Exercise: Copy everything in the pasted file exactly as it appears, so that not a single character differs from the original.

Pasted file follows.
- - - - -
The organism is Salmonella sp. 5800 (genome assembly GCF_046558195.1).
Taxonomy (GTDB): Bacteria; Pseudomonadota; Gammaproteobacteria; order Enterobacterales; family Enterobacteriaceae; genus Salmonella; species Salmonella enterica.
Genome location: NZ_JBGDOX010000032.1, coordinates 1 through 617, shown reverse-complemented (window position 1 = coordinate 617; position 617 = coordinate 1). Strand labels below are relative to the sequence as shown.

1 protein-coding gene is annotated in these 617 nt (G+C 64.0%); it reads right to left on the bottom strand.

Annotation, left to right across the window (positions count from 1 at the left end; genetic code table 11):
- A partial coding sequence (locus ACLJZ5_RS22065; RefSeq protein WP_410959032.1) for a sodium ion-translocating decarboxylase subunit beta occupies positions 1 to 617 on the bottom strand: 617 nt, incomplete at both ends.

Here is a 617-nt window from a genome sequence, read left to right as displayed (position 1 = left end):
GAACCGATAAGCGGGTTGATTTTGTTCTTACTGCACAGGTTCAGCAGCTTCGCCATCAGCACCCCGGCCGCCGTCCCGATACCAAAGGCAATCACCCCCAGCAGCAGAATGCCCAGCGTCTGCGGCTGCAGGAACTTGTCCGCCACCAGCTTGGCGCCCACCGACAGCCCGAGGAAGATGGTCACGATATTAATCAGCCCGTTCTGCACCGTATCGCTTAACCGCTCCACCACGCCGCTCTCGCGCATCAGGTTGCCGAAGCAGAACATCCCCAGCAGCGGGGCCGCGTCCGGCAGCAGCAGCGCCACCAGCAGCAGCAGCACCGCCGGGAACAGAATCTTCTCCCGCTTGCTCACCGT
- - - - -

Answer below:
The organism is Salmonella sp. 5800 (genome assembly GCF_046558195.1).
Taxonomy (GTDB): Bacteria; Pseudomonadota; Gammaproteobacteria; order Enterobacterales; family Enterobacteriaceae; genus Salmonella; species Salmonella enterica.
Genome location: NZ_JBGDOX010000032.1, coordinates 1 through 617, shown reverse-complemented (window position 1 = coordinate 617; position 617 = coordinate 1). Strand labels below are relative to the sequence as shown.

1 protein-coding gene is annotated in these 617 nt (G+C 64.0%); it reads right to left on the bottom strand.

Annotation, left to right across the window (positions count from 1 at the left end; genetic code table 11):
- A partial coding sequence (locus ACLJZ5_RS22065; RefSeq protein WP_410959032.1) for a sodium ion-translocating decarboxylase subunit beta occupies positions 1 to 617 on the bottom strand: 617 nt, incomplete at both ends.

Here is a 617-nt window from a genome sequence, read left to right as displayed (position 1 = left end):
GAACCGATAAGCGGGTTGATTTTGTTCTTACTGCACAGGTTCAGCAGCTTCGCCATCAGCACCCCGGCCGCCGTCCCGATACCAAAGGCAATCACCCCCAGCAGCAGAATGCCCAGCGTCTGCGGCTGCAGGAACTTGTCCGCCACCAGCTTGGCGCCCACCGACAGCCCGAGGAAGATGGTCACGATATTAATCAGCCCGTTCTGCACCGTATCGCTTAACCGCTCCACCACGCCGCTCTCGCGCATCAGGTTGCCGAAGCAGAACATCCCCAGCAGCGGGGCCGCGTCCGGCAGCAGCAGCGCCACCAGCAGCAGCAGCACCGCCGGGAACAGAATCTTCTCCCGCTTGCTCACCGT